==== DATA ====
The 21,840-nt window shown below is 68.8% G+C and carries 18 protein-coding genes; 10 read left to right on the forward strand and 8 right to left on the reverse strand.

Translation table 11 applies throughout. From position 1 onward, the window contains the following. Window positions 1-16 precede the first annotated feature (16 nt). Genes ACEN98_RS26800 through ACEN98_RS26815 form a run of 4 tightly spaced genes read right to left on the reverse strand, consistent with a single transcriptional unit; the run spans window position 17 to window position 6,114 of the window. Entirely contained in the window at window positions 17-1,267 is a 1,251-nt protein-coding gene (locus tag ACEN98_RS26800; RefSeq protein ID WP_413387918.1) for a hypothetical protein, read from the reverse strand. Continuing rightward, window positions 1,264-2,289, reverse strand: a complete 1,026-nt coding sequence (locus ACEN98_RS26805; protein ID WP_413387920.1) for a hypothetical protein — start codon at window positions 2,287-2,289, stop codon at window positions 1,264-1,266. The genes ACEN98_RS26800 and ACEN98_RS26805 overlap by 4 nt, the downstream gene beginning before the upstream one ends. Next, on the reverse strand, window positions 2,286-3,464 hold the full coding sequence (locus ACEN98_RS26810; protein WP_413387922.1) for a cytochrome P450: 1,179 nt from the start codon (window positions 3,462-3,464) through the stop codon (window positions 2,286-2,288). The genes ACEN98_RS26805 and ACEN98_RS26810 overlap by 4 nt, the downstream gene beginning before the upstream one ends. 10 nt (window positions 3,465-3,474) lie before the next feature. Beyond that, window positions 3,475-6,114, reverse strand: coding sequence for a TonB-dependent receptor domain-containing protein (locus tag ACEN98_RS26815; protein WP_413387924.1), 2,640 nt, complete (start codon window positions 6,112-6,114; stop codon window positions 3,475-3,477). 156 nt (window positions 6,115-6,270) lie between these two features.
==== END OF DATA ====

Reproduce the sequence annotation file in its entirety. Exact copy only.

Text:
The 21,840-nt window shown below is 68.8% G+C and carries 18 protein-coding genes; 10 read left to right on the forward strand and 8 right to left on the reverse strand.

Translation table 11 applies throughout. From position 1 onward, the window contains the following. Window positions 1-16 precede the first annotated feature (16 nt). Genes ACEN98_RS26800 through ACEN98_RS26815 form a run of 4 tightly spaced genes read right to left on the reverse strand, consistent with a single transcriptional unit; the run spans window position 17 to window position 6,114 of the window. Entirely contained in the window at window positions 17-1,267 is a 1,251-nt protein-coding gene (locus tag ACEN98_RS26800; RefSeq protein ID WP_413387918.1) for a hypothetical protein, read from the reverse strand. Continuing rightward, window positions 1,264-2,289, reverse strand: a complete 1,026-nt coding sequence (locus ACEN98_RS26805; protein ID WP_413387920.1) for a hypothetical protein — start codon at window positions 2,287-2,289, stop codon at window positions 1,264-1,266. The genes ACEN98_RS26800 and ACEN98_RS26805 overlap by 4 nt, the downstream gene beginning before the upstream one ends. Next, on the reverse strand, window positions 2,286-3,464 hold the full coding sequence (locus ACEN98_RS26810; protein WP_413387922.1) for a cytochrome P450: 1,179 nt from the start codon (window positions 3,462-3,464) through the stop codon (window positions 2,286-2,288). The genes ACEN98_RS26805 and ACEN98_RS26810 overlap by 4 nt, the downstream gene beginning before the upstream one ends. 10 nt (window positions 3,465-3,474) lie before the next feature. Beyond that, window positions 3,475-6,114, reverse strand: coding sequence for a TonB-dependent receptor domain-containing protein (locus tag ACEN98_RS26815; protein WP_413387924.1), 2,640 nt, complete (start codon window positions 6,112-6,114; stop codon window positions 3,475-3,477). 156 nt (window positions 6,115-6,270) lie between these two features.